Iceland is claiming that some of the mackerel caught around its shores has a different genetic footprint to the general European stock which is at the centre of a major dispute with the European Union and Norway.
Morgunbladid, the country's main daily newspaper, reports that the Icelandic Food and Vetinary Authority is currently analysing samples of mackerel caught in the west of the island and is being compared with fish caught in the south and east and from around the Faroe islands.
Iceland is claiming that if the case is proved and there is a marked difference then this so-called new stock would be exempt from any quota agreement with the EU and Norway. Such an argument may not be accepted in either Oslo or Brussels, however.
Meanwhile, Iceland has been shrugging off threats of possible European Union sanctions against its fish exports because of its stand over mackerel quotas.
Last month Scottish fishing leaders welcomed European sanctions being agreed against the Faroe Islands and Iceland amid concerns over mackerel catches. A package of measures has now been agreed including restrictions of mackerel landings in EU ports.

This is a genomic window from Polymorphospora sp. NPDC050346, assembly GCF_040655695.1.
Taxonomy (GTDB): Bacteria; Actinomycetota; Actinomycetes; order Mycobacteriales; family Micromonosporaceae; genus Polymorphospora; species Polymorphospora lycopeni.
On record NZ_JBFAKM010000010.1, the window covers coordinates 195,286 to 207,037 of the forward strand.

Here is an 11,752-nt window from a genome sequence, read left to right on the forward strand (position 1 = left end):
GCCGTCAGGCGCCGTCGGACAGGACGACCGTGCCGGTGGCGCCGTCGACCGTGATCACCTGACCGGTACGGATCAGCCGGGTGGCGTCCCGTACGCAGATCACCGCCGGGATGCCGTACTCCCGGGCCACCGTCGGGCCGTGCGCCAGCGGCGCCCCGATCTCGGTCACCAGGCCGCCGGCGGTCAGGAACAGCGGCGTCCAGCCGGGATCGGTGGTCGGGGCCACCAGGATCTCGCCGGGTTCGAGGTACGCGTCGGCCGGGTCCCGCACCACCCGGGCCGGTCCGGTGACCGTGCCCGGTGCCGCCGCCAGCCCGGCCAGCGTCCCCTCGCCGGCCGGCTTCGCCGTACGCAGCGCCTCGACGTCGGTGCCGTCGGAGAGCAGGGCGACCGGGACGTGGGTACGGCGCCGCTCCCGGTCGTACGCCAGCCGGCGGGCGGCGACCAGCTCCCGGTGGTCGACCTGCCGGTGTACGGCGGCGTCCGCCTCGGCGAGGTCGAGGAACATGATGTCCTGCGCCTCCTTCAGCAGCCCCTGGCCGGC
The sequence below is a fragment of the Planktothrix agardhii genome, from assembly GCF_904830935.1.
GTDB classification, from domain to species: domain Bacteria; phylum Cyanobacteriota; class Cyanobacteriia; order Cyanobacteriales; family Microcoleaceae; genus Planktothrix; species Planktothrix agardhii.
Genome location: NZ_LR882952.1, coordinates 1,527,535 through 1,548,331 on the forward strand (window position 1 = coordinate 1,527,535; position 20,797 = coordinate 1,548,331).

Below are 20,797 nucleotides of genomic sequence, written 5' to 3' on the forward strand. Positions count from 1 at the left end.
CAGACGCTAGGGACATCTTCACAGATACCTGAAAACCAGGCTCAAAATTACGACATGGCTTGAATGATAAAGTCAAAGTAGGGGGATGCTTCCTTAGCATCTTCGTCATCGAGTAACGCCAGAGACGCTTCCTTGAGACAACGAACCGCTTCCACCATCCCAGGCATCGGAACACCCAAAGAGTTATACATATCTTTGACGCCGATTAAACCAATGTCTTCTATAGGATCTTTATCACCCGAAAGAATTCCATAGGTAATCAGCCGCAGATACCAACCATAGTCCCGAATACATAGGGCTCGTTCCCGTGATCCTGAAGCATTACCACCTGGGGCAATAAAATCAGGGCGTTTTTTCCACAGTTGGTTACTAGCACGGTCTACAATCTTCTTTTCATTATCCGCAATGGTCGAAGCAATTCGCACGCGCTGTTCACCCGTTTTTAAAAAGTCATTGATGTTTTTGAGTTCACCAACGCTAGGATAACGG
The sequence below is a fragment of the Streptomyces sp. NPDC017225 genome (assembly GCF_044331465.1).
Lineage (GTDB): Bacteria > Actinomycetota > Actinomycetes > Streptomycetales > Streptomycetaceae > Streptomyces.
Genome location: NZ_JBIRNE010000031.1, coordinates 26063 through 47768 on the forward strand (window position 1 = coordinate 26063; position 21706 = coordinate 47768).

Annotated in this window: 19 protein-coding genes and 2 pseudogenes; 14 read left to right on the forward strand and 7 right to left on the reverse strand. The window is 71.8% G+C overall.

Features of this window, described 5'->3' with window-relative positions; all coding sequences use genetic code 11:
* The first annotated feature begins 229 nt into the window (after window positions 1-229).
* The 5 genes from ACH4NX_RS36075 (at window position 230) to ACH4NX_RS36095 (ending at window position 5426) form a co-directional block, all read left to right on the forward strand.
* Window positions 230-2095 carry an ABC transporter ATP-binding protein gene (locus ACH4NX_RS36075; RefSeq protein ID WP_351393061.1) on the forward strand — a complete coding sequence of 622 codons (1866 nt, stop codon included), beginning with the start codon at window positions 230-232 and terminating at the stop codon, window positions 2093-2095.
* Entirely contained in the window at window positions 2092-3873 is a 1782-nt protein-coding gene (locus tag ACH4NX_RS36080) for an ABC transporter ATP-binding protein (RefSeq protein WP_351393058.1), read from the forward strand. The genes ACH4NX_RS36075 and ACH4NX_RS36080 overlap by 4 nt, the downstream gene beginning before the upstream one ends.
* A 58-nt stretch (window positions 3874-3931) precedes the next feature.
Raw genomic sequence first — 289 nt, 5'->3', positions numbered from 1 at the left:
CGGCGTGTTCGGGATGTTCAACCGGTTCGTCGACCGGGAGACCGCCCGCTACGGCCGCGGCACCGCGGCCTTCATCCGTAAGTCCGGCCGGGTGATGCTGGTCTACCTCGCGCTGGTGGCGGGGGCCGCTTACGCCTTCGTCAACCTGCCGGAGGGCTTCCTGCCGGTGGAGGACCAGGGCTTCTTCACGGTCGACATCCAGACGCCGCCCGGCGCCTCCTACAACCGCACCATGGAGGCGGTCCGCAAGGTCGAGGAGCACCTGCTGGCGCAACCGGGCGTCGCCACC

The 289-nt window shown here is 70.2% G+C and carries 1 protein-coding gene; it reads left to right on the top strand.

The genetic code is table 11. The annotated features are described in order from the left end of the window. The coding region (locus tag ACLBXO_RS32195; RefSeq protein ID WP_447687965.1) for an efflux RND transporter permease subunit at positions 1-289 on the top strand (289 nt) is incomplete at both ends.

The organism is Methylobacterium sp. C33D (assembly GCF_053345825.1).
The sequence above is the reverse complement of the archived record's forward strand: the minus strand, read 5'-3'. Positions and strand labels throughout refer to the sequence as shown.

Sigurgeir Thorgeirsson, Iceland's† Director of Fisheries, told Morgunbladid recently: "I think it unlikely that the EU will apply tougher penalties because of their international obligations."
Friūrik† ArngrŪmsson, chief executive of the Iceland Fishing Vessel Owners Federation (LIU), said he did not think the EU threat would affect how Iceland managed its mackerel quotas. He said any ban would be contrary to European free trade agreements and the rules of the World Trade Organisation.
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